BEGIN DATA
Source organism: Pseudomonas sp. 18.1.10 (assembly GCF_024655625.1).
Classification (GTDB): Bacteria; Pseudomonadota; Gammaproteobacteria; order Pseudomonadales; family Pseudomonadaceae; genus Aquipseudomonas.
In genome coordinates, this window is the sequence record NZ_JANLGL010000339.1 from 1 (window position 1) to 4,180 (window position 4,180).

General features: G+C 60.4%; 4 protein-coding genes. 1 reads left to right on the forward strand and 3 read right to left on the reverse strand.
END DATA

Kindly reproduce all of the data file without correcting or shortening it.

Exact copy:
Source organism: Pseudomonas sp. 18.1.10 (assembly GCF_024655625.1).
Classification (GTDB): Bacteria; Pseudomonadota; Gammaproteobacteria; order Pseudomonadales; family Pseudomonadaceae; genus Aquipseudomonas.
In genome coordinates, this window is the sequence record NZ_JANLGL010000339.1 from 1 (window position 1) to 4,180 (window position 4,180).

General features: G+C 60.4%; 4 protein-coding genes. 1 reads left to right on the forward strand and 3 read right to left on the reverse strand.